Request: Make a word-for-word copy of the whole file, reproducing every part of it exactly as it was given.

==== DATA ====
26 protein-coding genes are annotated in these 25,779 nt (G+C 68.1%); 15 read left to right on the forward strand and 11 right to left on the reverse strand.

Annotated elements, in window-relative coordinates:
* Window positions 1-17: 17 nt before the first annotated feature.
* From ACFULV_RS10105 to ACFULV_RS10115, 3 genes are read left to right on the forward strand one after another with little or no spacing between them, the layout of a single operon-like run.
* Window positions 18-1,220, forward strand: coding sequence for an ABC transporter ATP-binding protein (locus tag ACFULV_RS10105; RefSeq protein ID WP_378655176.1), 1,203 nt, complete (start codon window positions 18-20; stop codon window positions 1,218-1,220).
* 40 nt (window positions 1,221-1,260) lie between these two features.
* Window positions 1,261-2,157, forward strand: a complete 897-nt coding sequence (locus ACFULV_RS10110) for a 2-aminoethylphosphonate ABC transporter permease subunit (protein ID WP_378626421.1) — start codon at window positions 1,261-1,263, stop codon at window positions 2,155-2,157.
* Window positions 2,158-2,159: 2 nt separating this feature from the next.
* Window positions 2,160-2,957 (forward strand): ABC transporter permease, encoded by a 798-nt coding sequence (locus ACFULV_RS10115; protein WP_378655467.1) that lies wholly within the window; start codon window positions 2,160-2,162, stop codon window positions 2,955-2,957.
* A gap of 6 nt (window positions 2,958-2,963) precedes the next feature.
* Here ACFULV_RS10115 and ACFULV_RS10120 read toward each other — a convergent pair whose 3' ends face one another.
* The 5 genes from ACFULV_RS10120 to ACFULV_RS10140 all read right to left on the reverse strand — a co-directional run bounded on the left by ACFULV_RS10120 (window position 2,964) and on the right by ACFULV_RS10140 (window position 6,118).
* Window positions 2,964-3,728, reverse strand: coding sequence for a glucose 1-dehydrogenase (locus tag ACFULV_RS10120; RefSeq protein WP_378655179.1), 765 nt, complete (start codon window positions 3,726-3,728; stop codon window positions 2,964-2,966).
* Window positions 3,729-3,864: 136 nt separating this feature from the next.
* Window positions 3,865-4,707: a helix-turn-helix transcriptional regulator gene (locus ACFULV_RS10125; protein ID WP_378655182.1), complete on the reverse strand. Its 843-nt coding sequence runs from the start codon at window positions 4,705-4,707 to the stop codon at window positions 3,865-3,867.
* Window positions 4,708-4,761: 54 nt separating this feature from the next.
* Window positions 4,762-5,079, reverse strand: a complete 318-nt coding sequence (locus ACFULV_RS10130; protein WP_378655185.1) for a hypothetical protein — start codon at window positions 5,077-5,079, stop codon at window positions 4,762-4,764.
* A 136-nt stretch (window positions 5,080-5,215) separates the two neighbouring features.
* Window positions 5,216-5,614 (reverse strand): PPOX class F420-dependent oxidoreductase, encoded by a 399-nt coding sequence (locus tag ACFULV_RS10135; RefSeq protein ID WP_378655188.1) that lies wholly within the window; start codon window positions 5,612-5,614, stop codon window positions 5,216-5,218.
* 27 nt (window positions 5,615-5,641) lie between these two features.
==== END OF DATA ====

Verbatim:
26 protein-coding genes are annotated in these 25,779 nt (G+C 68.1%); 15 read left to right on the forward strand and 11 right to left on the reverse strand.

Annotated elements, in window-relative coordinates:
* Window positions 1-17: 17 nt before the first annotated feature.
* From ACFULV_RS10105 to ACFULV_RS10115, 3 genes are read left to right on the forward strand one after another with little or no spacing between them, the layout of a single operon-like run.
* Window positions 18-1,220, forward strand: coding sequence for an ABC transporter ATP-binding protein (locus tag ACFULV_RS10105; RefSeq protein ID WP_378655176.1), 1,203 nt, complete (start codon window positions 18-20; stop codon window positions 1,218-1,220).
* 40 nt (window positions 1,221-1,260) lie between these two features.
* Window positions 1,261-2,157, forward strand: a complete 897-nt coding sequence (locus ACFULV_RS10110) for a 2-aminoethylphosphonate ABC transporter permease subunit (protein ID WP_378626421.1) — start codon at window positions 1,261-1,263, stop codon at window positions 2,155-2,157.
* Window positions 2,158-2,159: 2 nt separating this feature from the next.
* Window positions 2,160-2,957 (forward strand): ABC transporter permease, encoded by a 798-nt coding sequence (locus ACFULV_RS10115; protein WP_378655467.1) that lies wholly within the window; start codon window positions 2,160-2,162, stop codon window positions 2,955-2,957.
* A gap of 6 nt (window positions 2,958-2,963) precedes the next feature.
* Here ACFULV_RS10115 and ACFULV_RS10120 read toward each other — a convergent pair whose 3' ends face one another.
* The 5 genes from ACFULV_RS10120 to ACFULV_RS10140 all read right to left on the reverse strand — a co-directional run bounded on the left by ACFULV_RS10120 (window position 2,964) and on the right by ACFULV_RS10140 (window position 6,118).
* Window positions 2,964-3,728, reverse strand: coding sequence for a glucose 1-dehydrogenase (locus tag ACFULV_RS10120; RefSeq protein WP_378655179.1), 765 nt, complete (start codon window positions 3,726-3,728; stop codon window positions 2,964-2,966).
* Window positions 3,729-3,864: 136 nt separating this feature from the next.
* Window positions 3,865-4,707: a helix-turn-helix transcriptional regulator gene (locus ACFULV_RS10125; protein ID WP_378655182.1), complete on the reverse strand. Its 843-nt coding sequence runs from the start codon at window positions 4,705-4,707 to the stop codon at window positions 3,865-3,867.
* Window positions 4,708-4,761: 54 nt separating this feature from the next.
* Window positions 4,762-5,079, reverse strand: a complete 318-nt coding sequence (locus ACFULV_RS10130; protein WP_378655185.1) for a hypothetical protein — start codon at window positions 5,077-5,079, stop codon at window positions 4,762-4,764.
* A 136-nt stretch (window positions 5,080-5,215) separates the two neighbouring features.
* Window positions 5,216-5,614 (reverse strand): PPOX class F420-dependent oxidoreductase, encoded by a 399-nt coding sequence (locus tag ACFULV_RS10135; RefSeq protein ID WP_378655188.1) that lies wholly within the window; start codon window positions 5,612-5,614, stop codon window positions 5,216-5,218.
* 27 nt (window positions 5,615-5,641) lie between these two features.